MONTVILLE TWP. — Paul Dolan, chairman and CEO of the Cleveland Indians, had to know the topic of discussion Thursday was eventually going to shift to All-Star shortstop Francisco Lindor’s future with the team.
Dolan was visiting Medina County as the keynote speaker at the Greater Medina Chamber of Commerce breakfast at Blue Heron Brewery and Event Center, 3227 Blue Heron Trace, Montville Township. Dolan, 60, and assistant general manager Carter Hawkins spoke for more than an hour to a crowd of about 150 people.
The event was pegged as an opportunity to hear examples of the Indians’ success that can be translated into an office environment. But when you have a baseball owner in the room, you talk baseball.
With astronomical signings by Angels outfielder Mike Trout (10 years, $360 million) and Phillies outfielder Bryce Harper (13 years, $330 million), baseball experts predict it’s going to take that kind of money to sign Lindor.
He is sidelined with an ankle injury. Dolan said projections are that he’ll return to the lineup in “late April or early May.”
“We all know he’s one of the best players in the game,” Dolan said. “This offseason, the marker for those types of players have gone over the ($300 million level).”
Lindor won’t become a free agent until 2021, said Bob DiBiasio, the Indians’ senior vice president of public affairs, who served as a moderator at the event.
“We don’t know how that’s going to play out,” Dolan said. “Things change. I don’t know what’s going to happen with Lindor. I’m going to enjoy him for the next three years, and hopefully longer.”
The owner said Trout is known as the best player in baseball. Despite that claim, he’s appeared in the postseason just once in his career.
“That’s the challenge that we’ll have,” Dolan said. “Do we focus on bringing him back? We can have any player. The Cleveland Indians can afford any player. What we can’t do is pay premium dollar for the top player and build a championship team around him. Our goal is win the World Series. We’ll always focus on that.”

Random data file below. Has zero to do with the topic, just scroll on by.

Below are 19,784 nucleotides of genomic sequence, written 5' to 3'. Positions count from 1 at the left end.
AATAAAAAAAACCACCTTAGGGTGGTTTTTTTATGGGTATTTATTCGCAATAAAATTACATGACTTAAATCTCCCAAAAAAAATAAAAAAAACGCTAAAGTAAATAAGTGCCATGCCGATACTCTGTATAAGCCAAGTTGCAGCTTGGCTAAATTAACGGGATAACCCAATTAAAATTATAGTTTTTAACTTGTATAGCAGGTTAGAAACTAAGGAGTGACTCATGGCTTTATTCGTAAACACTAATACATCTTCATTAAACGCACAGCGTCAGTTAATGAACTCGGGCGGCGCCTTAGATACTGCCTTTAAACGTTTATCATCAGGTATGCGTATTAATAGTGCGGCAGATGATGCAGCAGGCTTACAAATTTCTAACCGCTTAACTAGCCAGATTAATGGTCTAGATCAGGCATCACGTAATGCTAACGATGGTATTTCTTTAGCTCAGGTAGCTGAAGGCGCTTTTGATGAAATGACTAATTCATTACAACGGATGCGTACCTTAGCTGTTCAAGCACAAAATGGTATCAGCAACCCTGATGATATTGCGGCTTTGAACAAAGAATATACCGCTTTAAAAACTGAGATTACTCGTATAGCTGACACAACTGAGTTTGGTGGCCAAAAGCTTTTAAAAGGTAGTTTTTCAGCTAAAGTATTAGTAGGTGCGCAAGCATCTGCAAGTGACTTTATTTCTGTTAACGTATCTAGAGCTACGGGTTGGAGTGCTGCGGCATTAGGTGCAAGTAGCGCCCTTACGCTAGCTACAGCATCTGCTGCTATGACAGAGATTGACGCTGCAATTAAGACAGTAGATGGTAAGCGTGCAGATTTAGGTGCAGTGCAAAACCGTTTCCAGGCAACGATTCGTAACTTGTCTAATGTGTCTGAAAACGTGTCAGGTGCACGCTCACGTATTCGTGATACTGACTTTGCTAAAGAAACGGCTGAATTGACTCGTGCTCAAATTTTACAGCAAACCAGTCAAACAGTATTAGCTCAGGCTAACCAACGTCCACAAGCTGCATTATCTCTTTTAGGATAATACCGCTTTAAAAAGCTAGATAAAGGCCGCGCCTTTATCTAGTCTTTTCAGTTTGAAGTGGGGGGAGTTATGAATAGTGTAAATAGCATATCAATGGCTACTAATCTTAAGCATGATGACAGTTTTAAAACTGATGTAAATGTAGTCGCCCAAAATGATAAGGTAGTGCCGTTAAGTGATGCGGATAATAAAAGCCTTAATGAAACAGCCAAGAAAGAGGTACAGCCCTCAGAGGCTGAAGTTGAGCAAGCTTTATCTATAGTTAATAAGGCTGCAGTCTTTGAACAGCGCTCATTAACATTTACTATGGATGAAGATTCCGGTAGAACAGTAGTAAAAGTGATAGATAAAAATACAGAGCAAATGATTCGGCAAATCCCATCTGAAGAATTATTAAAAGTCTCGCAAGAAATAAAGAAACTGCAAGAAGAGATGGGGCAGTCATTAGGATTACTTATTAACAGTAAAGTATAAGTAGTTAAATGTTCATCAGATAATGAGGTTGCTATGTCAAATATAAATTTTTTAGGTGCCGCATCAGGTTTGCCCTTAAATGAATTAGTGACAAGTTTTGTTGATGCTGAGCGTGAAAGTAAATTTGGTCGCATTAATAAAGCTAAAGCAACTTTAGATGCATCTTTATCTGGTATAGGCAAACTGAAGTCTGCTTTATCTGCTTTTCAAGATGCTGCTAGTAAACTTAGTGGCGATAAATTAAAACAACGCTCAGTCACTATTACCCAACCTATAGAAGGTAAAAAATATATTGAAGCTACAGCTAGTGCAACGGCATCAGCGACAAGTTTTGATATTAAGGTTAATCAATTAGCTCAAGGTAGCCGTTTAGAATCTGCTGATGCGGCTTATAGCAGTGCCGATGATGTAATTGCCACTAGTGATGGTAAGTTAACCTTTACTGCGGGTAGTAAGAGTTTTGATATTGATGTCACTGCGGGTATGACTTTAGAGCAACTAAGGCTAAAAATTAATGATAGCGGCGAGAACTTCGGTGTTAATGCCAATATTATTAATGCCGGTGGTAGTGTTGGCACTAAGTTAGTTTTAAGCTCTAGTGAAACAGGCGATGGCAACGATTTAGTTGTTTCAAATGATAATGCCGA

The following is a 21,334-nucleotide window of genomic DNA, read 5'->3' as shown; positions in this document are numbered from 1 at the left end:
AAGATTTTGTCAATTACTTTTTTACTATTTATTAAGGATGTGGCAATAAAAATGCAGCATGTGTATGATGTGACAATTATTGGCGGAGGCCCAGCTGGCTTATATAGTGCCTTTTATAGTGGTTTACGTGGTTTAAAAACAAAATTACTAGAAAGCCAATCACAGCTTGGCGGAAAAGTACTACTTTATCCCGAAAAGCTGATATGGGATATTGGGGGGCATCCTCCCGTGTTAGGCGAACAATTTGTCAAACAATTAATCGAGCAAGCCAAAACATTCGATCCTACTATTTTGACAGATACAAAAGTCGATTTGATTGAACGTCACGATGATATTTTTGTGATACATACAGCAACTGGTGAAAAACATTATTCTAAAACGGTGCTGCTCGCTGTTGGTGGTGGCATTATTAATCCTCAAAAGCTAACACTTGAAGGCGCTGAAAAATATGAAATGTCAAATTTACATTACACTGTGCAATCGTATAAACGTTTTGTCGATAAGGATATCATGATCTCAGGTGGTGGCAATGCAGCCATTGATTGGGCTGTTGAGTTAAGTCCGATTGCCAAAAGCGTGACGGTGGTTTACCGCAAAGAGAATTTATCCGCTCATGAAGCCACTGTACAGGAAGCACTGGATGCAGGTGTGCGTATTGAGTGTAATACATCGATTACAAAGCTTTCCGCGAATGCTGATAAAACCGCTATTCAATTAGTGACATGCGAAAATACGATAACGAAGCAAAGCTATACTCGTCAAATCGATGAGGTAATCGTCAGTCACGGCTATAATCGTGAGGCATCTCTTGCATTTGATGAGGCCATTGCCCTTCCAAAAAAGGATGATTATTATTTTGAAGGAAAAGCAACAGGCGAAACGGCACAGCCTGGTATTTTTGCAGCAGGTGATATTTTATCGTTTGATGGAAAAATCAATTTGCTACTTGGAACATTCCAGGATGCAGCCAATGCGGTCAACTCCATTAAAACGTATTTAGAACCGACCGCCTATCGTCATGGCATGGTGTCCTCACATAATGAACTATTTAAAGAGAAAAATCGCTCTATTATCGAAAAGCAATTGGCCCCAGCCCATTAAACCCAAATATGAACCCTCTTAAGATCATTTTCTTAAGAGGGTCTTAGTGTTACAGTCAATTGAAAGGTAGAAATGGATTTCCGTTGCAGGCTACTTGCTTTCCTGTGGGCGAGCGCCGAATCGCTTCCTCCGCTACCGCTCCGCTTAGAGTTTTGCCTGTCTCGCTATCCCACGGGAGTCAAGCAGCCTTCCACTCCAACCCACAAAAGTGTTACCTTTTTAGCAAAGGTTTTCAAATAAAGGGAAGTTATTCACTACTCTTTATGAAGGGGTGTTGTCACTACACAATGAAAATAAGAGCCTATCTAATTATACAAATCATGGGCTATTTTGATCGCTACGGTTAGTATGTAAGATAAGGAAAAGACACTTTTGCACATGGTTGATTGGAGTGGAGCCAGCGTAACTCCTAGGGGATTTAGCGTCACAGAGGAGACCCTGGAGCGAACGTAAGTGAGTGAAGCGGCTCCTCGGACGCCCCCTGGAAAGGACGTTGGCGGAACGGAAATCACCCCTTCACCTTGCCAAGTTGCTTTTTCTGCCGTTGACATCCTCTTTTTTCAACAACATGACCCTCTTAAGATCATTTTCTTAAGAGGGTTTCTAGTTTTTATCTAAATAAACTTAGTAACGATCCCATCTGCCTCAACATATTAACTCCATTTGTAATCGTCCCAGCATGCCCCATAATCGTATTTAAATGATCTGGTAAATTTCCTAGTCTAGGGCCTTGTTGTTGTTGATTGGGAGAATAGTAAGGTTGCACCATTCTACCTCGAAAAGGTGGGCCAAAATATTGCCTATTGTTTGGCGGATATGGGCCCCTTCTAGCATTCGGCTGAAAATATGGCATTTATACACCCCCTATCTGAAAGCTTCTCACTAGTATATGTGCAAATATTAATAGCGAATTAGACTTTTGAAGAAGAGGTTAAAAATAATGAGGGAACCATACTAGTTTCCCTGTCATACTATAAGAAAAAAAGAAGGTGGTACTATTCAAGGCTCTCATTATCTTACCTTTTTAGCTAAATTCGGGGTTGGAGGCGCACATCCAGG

DiBiasio, who has been with the organization for 40 years, said the team invests heavily in players and watches them grow.
“We get to know these kids when they are 17,” he said. “They grow into men. They become husbands. They become fathers. Then they leave. It’s not easy for us. We spent a lot of time, energy and resources to (develop them).
“Players come and go. Of course, we don’t want Lindor to go anywhere. He wants a number. We have to find that number. If it’s respectful to him and it’s respectful to us to build a championship team, then (they’ll sign him).”
Whether Lindor remains with the club is yet to be seen. Manager Terry “Tito” Francona signed a two-year extension, which will run through 2022. Giants manager Bruce Bochy has announced he will retire after the 2019 season, which will leave Francona the longest-running manager in baseball. This is his 19th year in the big leagues.
“In our 20 years, we’ve had a few managers and I respect all of them,” Dolan said. “But until we hired Tito, I didn’t think managers could make much of a difference with wins and losses. Tito has changed all of that with me.
“When you bring in someone of his stature, it’s truly been uplifting to the organization. There are no barriers with him.”
DiBiasio has worked under 15 managers in Cleveland.
“Don’t tell Mike Hargrove, but Tito is absolutely the best,” he said. “He is the most remarkable guy.”
The Dolan family is now the longest-tenured ownership group in team history, DiBiasio said.
During its 20 years as owners, the Indians have had 10 winning seasons, eight seasons of 90-plus wins, five division titles and one American League championship. They’ve won more games than any team in baseball over the last six years.
“It’s hard to believe it’s been 20 years,” he said. “It seems like yesterday that we took over the team. It’s gone by with a blink of an eye.”
DiBiasio said the biggest change is the advanced role analytics now play in the organization.
Dolan said he’s never stopped being a fan.
“You never lose the fan part,” he said. “You wouldn’t be in this business if you didn’t love the game. It never goes away. The business part hits you in the face real quickly. You have to make tough decisions to make this team sustainable.”
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